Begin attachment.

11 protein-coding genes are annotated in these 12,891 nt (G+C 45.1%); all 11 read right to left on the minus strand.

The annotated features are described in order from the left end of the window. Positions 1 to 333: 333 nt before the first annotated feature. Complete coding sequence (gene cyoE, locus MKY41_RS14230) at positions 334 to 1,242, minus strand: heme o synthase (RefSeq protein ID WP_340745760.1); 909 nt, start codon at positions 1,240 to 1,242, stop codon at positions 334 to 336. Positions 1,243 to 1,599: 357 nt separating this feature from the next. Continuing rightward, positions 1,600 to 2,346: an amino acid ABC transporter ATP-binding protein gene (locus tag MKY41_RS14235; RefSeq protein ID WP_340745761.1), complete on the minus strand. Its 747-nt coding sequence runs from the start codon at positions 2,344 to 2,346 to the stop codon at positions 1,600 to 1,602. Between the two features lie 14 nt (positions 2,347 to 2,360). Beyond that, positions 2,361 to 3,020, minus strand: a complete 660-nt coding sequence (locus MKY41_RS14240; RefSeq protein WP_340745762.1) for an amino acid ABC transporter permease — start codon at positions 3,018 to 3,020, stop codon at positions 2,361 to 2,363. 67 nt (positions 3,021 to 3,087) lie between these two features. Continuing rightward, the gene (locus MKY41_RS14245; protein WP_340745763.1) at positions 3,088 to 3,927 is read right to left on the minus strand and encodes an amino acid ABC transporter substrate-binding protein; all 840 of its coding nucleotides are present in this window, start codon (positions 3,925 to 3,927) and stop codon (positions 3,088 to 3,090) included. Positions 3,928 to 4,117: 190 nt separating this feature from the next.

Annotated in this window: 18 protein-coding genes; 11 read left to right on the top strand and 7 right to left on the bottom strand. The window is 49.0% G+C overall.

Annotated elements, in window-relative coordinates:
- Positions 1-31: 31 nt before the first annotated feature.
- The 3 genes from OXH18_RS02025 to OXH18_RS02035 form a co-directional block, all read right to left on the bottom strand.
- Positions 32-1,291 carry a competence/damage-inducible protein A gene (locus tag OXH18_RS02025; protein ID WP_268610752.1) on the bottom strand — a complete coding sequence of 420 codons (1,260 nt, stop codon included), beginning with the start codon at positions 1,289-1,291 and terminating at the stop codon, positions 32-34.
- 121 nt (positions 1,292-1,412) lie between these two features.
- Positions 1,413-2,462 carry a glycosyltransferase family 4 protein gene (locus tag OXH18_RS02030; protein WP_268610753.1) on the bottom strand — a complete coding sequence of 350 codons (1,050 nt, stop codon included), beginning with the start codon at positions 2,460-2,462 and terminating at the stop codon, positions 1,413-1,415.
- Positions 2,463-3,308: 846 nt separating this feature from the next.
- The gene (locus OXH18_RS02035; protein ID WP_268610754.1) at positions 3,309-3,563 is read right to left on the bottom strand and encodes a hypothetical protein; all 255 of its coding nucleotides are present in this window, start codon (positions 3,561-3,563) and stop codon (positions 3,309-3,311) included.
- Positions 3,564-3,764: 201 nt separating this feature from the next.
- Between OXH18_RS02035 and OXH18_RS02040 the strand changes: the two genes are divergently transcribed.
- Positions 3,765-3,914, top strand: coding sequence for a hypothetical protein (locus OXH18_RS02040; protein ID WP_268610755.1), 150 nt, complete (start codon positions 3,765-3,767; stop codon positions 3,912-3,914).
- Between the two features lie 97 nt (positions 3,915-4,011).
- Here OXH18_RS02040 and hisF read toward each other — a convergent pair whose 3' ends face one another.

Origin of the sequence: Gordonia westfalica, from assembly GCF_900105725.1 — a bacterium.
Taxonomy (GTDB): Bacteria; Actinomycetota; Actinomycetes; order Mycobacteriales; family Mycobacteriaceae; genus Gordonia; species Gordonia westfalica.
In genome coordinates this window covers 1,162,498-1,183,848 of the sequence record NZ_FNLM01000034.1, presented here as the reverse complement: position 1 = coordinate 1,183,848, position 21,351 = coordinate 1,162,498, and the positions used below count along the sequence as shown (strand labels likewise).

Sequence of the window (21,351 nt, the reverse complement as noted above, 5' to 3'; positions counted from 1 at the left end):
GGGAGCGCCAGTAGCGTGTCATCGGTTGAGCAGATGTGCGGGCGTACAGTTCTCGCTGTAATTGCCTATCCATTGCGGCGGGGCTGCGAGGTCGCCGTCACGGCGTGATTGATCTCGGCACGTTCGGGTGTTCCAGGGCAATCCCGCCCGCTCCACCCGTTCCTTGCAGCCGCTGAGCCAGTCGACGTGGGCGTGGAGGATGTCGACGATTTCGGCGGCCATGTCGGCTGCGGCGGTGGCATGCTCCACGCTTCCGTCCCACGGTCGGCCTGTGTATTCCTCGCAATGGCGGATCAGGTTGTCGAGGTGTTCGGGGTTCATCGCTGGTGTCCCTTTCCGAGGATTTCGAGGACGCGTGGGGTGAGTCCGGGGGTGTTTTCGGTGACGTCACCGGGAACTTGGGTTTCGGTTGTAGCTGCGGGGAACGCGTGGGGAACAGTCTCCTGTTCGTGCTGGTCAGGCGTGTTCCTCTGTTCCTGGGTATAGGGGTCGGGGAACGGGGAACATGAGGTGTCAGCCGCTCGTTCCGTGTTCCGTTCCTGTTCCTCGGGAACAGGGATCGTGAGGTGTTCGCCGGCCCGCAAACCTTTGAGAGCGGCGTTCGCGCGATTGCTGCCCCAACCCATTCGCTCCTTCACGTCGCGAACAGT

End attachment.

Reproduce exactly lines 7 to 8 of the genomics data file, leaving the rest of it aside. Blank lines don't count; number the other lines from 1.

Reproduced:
- Positions 32-1,291 carry a competence/damage-inducible protein A gene (locus tag OXH18_RS02025; protein ID WP_268610752.1) on the bottom strand — a complete coding sequence of 420 codons (1,260 nt, stop codon included), beginning with the start codon at positions 1,289-1,291 and terminating at the stop codon, positions 32-34.
- 121 nt (positions 1,292-1,412) lie between these two features.